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White House Deputy Press Secretary Hogan Gidley and Trump's personal lawyer Jay Sekulow return from a dinner recess Thursday night at the Senate impeachment trial. Photo: Drew Angerer/Getty Images

President Trump's team is considering using just a portion of the 24 hours they're given for arguments in his impeachment trial.

Why it matters: A truncated defense would likely reflect a decision not to contest facts or defend Trump point by point, but rather to try to diminish the legitimacy of Democrats' overall case and end the trial as quickly as possible.

  • But if the White House moves too abruptly, it risks angering the small group of Republican senators Democrats have been courting to cross party lines to allow new witnesses and evidence in the trial.

What we're hearing: Just because Trump's team can use up to three days to present their case doesn’t mean they will. Trump lawyer Jay Sekulow himself appeared to tease the idea it could wrap as early as Saturday — though other White House and Senate GOP aides later downplayed the notion they would cut back to just one day.

  • "We’re not going to try to run the clock out," Sekulow told reporters Thursday, adding that whether the defense concludes “Saturday or Monday or Tuesday,” he is confident “the case will be made defending the president."
  • Meanwhile, two sources familiar with the Trump team's plans told Axios they don't anticipate using all 24 hours.
  • Instead, the team plans to adjust their arguments to what some of the more vulnerable Senate Republicans need to get them over the acquittal line.
  • "They'll use their time to get their facts out there, however long that may be," one of the sources said, adding that Trump's team recognizes that some Republicans are eager to hear a full-throated defense of Trump that wipes away any doubts about his culpability.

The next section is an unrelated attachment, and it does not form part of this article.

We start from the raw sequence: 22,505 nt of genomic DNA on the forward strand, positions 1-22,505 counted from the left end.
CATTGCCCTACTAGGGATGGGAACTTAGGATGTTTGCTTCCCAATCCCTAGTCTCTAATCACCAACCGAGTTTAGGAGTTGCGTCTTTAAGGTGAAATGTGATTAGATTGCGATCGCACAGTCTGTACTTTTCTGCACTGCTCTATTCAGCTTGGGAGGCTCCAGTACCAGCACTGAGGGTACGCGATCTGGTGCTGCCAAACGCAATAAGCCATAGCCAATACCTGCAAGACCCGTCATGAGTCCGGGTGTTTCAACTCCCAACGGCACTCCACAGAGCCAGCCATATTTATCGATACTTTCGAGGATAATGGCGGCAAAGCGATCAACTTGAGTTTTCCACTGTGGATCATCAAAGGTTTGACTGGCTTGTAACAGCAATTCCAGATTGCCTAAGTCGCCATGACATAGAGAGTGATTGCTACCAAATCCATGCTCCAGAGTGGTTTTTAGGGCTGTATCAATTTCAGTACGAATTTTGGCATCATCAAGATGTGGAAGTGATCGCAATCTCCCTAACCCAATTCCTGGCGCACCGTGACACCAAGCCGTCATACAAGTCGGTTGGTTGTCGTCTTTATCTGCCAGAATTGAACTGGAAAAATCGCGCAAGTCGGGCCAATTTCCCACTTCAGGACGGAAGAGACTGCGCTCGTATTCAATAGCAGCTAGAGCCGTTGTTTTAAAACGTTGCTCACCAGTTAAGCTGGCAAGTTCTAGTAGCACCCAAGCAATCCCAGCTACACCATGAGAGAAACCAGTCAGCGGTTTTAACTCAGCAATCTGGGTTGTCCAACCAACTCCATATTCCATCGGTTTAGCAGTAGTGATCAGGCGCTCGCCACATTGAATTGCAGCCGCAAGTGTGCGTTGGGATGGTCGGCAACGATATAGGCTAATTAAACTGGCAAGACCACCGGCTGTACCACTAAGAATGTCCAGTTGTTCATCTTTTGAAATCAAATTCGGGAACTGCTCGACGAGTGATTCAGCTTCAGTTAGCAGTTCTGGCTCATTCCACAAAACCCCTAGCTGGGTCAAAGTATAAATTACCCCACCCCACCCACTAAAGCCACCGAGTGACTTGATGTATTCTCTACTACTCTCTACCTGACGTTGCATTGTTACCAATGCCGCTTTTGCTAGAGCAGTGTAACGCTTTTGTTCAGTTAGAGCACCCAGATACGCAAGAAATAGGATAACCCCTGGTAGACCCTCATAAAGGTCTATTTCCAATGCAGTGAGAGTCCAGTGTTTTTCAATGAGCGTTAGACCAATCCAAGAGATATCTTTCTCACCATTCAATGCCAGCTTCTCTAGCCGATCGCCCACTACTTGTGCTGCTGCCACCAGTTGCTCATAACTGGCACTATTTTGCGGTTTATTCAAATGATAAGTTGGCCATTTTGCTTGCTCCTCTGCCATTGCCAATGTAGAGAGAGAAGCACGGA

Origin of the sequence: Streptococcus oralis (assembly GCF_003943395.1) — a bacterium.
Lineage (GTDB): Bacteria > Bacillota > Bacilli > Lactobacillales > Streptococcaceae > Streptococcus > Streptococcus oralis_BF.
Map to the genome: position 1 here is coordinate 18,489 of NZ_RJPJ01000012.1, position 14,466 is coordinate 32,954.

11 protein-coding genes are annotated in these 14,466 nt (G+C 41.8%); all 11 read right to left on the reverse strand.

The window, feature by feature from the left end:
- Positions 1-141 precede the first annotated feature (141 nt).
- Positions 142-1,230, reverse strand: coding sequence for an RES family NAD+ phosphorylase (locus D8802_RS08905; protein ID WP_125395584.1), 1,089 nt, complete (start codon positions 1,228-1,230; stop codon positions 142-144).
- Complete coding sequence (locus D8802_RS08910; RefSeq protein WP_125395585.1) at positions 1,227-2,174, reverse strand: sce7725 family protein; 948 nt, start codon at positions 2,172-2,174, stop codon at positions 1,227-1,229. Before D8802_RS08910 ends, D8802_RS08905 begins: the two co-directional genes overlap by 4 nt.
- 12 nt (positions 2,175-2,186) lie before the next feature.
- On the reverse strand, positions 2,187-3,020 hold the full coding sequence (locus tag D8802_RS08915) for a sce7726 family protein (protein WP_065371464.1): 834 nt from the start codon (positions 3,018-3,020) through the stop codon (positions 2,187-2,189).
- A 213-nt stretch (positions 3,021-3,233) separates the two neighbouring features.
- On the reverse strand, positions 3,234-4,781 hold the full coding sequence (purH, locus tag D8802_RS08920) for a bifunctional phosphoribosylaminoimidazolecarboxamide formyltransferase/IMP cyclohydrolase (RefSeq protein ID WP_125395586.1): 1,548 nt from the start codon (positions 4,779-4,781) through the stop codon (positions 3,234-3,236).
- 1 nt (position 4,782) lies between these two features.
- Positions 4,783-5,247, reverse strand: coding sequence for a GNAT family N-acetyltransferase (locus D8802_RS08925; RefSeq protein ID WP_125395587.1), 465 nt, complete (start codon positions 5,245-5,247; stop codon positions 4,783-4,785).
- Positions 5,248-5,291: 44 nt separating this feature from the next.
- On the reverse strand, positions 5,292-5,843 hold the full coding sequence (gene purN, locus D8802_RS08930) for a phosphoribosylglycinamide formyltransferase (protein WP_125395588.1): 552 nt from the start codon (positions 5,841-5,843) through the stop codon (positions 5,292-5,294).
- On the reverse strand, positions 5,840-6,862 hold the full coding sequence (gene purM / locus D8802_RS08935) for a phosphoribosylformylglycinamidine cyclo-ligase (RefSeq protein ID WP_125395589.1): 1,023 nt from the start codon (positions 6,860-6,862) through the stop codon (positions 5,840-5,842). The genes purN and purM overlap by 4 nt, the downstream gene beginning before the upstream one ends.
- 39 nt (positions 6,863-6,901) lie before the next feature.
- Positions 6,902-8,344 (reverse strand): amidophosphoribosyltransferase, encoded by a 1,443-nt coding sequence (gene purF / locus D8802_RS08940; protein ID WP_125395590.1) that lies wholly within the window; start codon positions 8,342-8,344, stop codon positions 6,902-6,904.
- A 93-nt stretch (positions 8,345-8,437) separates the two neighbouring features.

• Another aide added that even if Trump's lawyers only use half of the time they're allotted, they'll likely split it up over at least two days — in part because of TV ratings. "No one wants to watch this on their Saturday."

But one thing they all agree on is they don't need to fill the hours just for the sake of it, with the sources noting that both House prosecutors and former President Bill Clinton's defense team each used fewer than 12 hours during the 1999 trial.

The bottom line: When your strategy is "concede nothing, admit nothing, apologize for nothing," it doesn't have to take very long.

Go deeper

Off the Rails

Episode 7: Trump turns on Pence

Photo illustration: Eniola Odetunde/Axios. Photos: Elijah Nouvelage, Alex Wong/Getty Images

Beginning on election night 2020 and continuing through his final days in office, Donald Trump unraveled and dragged America with him, to the point that his followers sacked the U.S. Capitol with two weeks left in his term. Axios takes you inside the collapse of a president with a special series.

Episode 7: Trump turns on Pence. Trump believes the vice president can solve all his problems by simply refusing to certify the Electoral College results. It's a simple test of loyalty: Trump or the U.S. Constitution.

"The end is coming, Donald."

The male voice in the TV ad boomed through the White House residence during "Fox & Friends" commercial breaks. Over and over and over. "The end is coming, Donald. ... On Jan. 6, Mike Pence will put the nail in your political coffin."

Big Tech's post-riot reckoning

Photo illustration: Sarah Grillo/Axios. Photo: Tasos Katopodis/Getty Images

The Capitol insurrection means the anti-tech talk in Washington is more likely to lead to action, since it's ever clearer that the attack was planned, at least in part, on social media.

Why it matters: The big platforms may have hoped they'd move to D.C.'s back burner, with the Hill focused on the Biden agenda and the pandemic out of control. But now, there'll be no escaping harsh scrutiny.

34 mins ago - Technology

Why domestic terrorists are so hard to police online

Illustration: Eniola Odetunde/Axios

Domestic terrorism has proven to be more difficult for Big Tech companies to police online than foreign terrorism.

The big picture: That's largely because the politics are harder. There's more unity around the need to go after foreign extremists than domestic ones — and less danger of overreaching and provoking a backlash.